Appeal from DeKalb Circuit Court (CC-05-412.70)
Carless Ledon Wagner appeals the revocation of his probation. He had pleaded guilty to first-degree rape and first-degree burglary and had been sentenced to concurrent terms of 20 years. These sentences were split, and he was ordered to serve 5 years followed by 5 years' probation.
On March 20, 2014, a delinquency report was filed by Wagner's probation officer, charging him with violating the terms of his probation by failing to avoid injurious or vicious habits and by failing to avoid persons of disreputable or harmful character. On April 11, 2014, Wagner appeared before the court and was appointed counsel; a revocation hearing was set. Counsel thereafter withdrew, and another attorney was appointed to represent Wagner.
A hearing was held on May 29, 2014. The court read the charges and the summary of the details stated in the probation officer's report. After each charge, the court asked whether Wagner admitted or denied the charge. His counsel admitted both charges. The court then asked Wagner if he had any evidence to present. Defense counsel argued that Wagner had been in compliance with the terms of his probation for 2 years and 11 days until "this hiccup." (R. 5.) The court asked if Wagner wanted to present any witnesses, and he responded negatively. The prosecutor then argued that he remembered the original case and that he felt that, because the underlying charge was rape, Wagner's probation should be revoked. Defense counsel argued that because Wagner had been in jail for 48 days based on a failure to appear and because he had maintained his terms of probation for 2 years and 11 days and had not been accused of any new crimes, Wagner should remain on probation. The court responded:
"I'll tell you my problem, [defense counsel]. My problem is that this is a underlying charge of Rape in the First Degree, which is one of the most violent crimes that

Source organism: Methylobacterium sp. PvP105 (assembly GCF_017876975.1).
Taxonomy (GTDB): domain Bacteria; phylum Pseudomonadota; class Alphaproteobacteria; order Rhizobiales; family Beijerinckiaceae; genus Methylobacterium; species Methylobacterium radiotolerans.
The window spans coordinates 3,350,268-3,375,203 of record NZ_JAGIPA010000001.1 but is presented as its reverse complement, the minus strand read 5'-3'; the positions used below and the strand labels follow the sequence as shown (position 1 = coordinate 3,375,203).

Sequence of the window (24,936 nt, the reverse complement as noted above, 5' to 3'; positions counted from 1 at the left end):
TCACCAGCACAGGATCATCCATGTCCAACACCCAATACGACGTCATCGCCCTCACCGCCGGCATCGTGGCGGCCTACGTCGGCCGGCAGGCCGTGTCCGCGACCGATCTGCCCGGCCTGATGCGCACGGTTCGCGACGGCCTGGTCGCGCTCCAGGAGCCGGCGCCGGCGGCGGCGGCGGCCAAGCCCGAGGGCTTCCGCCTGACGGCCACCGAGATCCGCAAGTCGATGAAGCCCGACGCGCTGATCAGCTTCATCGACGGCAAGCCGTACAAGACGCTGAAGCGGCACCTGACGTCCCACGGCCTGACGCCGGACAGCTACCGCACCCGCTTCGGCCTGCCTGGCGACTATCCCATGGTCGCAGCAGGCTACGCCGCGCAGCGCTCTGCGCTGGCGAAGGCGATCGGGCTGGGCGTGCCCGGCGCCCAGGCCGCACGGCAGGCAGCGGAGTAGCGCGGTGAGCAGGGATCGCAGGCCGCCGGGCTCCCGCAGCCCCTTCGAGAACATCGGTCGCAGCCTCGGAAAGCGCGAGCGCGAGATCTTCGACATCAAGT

-- other than murder and those type things that we deal with.
"Mr. Wagner, from looking at his history, served a five-year day-for-day split and now has been caught on methamphetamine, which is a very serious drug. And when you look at the facts, it appears that they were either cooking it or at least using it in his back yard.
"I am going to revoke the remainder of your probation and order you to serve the remainder of your sentence in the custody of the Department of Corrections."
Thereafter, the circuit court entered a written order, stating in pertinent part:
"The State of Alabama filed this petition to revoke because on or about March 19, 2014 Probation Officer Jonathan Phillips conducted a visit to Mr. Wagner's home. Officer Phillips noted that [Wagner] 'was acting suspicious when he exited a small building that had a camera at the front door.' The only other person at the residence with Mr. Wagner was another convicted felon Jody Daniel Phillips. Mr. Wagner was sent for a drug screen and tested positive for methamphetamine. At the hearing, Mr. Wagner admitted to the charges contained in the State's petition."
(C. 24.) The court found, "[a]fter considering the original charges, reviewing the pleadings filed, conducting a hearing, considering the arguments advanced at the hearing, and applying the law to the facts, " that Wagner's probation should be revoked. (C. 24.)
Wagner filed a motion for a new trial, arguing that he was not afforded a hearing in compliance with § 15-24-54, Ala. Code 1975, and Rule 27.6, Ala. R. Crim. P. Moreover, he argued that the court's order improperly reflected that Wagner had admitted his charges, because the court failed to comply with requirements of Rule 27.6(c) for accepting a probationer's admission. Further, Wagner argued generally that his counsel was ineffective. The court denied the motion.
On appeal, Wagner argues that he was denied his right to due process because the court failed to conduct a hearing as required by Rule 27.6, Ala. R. Crim. P. and § 15-24-54, Ala. Code 1975. He further argues that the court erred by finding that he admitted the charges without having complied with the requirements of Rule 27.6(c), Ala. R. Crim. P. Wagner also alleges that his counsel was ineffective because he did not object to the failure of the court to hold a hearing or ...